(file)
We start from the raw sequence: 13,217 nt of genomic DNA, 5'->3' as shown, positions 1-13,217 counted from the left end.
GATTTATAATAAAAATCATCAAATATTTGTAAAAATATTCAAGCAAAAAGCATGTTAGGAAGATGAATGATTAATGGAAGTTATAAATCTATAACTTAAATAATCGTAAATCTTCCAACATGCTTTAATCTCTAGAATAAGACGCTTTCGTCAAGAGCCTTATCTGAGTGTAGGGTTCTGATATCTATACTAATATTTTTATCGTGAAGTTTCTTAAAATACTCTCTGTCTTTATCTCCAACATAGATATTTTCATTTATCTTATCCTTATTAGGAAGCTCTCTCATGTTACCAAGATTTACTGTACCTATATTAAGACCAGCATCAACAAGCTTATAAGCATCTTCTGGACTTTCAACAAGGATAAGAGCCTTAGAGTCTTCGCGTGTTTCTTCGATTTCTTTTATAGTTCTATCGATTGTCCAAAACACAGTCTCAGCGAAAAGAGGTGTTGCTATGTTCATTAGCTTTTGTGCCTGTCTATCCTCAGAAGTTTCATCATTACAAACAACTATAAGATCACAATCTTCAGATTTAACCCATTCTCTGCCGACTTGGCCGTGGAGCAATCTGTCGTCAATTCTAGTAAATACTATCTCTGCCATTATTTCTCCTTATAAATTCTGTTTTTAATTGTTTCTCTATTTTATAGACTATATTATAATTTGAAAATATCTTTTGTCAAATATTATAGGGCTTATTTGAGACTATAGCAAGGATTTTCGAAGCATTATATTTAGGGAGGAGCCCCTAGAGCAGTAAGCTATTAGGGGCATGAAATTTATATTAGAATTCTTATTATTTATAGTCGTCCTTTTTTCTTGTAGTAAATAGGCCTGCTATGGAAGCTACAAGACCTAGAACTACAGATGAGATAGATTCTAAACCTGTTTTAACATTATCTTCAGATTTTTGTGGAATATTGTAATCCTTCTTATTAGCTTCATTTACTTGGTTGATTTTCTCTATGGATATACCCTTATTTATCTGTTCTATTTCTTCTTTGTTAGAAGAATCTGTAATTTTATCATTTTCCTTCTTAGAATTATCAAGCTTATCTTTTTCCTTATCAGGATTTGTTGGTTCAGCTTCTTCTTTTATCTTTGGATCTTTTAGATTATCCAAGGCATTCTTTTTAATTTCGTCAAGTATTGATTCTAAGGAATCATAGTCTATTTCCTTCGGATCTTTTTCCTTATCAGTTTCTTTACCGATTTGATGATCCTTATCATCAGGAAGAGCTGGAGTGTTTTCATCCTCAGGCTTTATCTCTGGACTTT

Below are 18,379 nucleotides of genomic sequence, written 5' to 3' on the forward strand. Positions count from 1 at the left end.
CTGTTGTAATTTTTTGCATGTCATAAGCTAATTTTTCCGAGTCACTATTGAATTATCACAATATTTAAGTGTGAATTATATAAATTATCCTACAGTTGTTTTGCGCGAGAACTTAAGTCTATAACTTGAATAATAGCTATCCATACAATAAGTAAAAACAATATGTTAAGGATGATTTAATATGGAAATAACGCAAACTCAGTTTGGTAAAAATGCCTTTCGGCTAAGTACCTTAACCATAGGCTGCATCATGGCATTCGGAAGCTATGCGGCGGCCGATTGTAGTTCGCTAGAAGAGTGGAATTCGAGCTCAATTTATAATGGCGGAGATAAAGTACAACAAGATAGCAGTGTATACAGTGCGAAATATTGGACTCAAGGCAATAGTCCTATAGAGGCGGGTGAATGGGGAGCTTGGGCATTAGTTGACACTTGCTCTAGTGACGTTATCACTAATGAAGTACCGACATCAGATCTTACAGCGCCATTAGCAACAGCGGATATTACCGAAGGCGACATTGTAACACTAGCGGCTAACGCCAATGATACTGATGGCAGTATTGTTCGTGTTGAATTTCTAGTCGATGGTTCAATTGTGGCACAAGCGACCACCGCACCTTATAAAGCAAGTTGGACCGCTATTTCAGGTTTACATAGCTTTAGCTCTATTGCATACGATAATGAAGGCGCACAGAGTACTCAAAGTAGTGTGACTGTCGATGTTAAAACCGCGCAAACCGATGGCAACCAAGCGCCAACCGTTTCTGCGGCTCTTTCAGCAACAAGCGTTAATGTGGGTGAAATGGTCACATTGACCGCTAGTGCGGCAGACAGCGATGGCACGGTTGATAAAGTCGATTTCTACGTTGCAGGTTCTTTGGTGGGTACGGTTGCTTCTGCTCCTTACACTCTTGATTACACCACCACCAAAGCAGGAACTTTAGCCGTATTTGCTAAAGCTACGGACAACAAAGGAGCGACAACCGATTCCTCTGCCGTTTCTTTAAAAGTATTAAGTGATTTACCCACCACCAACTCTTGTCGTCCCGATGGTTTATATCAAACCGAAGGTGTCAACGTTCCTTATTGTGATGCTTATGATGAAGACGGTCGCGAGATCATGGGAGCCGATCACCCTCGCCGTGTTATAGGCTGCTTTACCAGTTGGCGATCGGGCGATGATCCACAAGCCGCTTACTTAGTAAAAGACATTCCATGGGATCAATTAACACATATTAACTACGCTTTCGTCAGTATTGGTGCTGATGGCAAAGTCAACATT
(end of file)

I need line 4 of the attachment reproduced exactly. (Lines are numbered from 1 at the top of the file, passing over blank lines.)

CTGTTGTAATTTTTTGCATGTCATAAGCTAATTTTTCCGAGTCACTATTGAATTATCACAATATTTAAGTGTGAATTATATAAATTATCCTACAGTTGTTTTGCGCGAGAACTTAAGTCTATAACTTGAATAATAGCTATCCATACAATAAGTAAAAACAATATGTTAAGGATGATTTAATATGGAAATAACGCAAACTCAGTTTGGTAAAAATGCCTTTCGGCTAAGTACCTTAACCATAGGCTGCATCATGGCATTCGGAAGCTATGCGGCGGCCGATTGTAGTTCGCTAGAAGAGTGGAATTCGAGCTCAATTTATAATGGCGGAGATAAAGTACAACAAGATAGCAGTGTATACAGTGCGAAATATTGGACTCAAGGCAATAGTCCTATAGAGGCGGGTGAATGGGGAGCTTGGGCATTAGTTGACACTTGCTCTAGTGACGTTATCACTAATGAAGTACCGACATCAGATCTTACAGCGCCATTAGCAACAGCGGATATTACCGAAGGCGACATTGTAACACTAGCGGCTAACGCCAATGATACTGATGGCAGTATTGTTCGTGTTGAATTTCTAGTCGATGGTTCAATTGTGGCACAAGCGACCACCGCACCTTATAAAGCAAGTTGGACCGCTATTTCAGGTTTACATAGCTTTAGCTCTATTGCATACGATAATGAAGGCGCACAGAGTACTCAAAGTAGTGTGACTGTCGATGTTAAAACCGCGCAAACCGATGGCAACCAAGCGCCAACCGTTTCTGCGGCTCTTTCAGCAACAAGCGTTAATGTGGGTGAAATGGTCACATTGACCGCTAGTGCGGCAGACAGCGATGGCACGGTTGATAAAGTCGATTTCTACGTTGCAGGTTCTTTGGTGGGTACGGTTGCTTCTGCTCCTTACACTCTTGATTACACCACCACCAAAGCAGGAACTTTAGCCGTATTTGCTAAAGCTACGGACAACAAAGGAGCGACAACCGATTCCTCTGCCGTTTCTTTAAAAGTATTAAGTGATTTACCCACCACCAACTCTTGTCGTCCCGATGGTTTATATCAAACCGAAGGTGTCAACGTTCCTTATTGTGATGCTTATGATGAAGACGGTCGCGAGATCATGGGAGCCGATCACCCTCGCCGTGTTATAGGCTGCTTTACCAGTTGGCGATCGGGCGATGATCCACAAGCCGCTTACTTAGTAAAAGACATTCCATGGGATCAATTAACACATATTAACTACGCTTTCGTCAGTATTGGTGCTGATGGCAAAGTCAACATT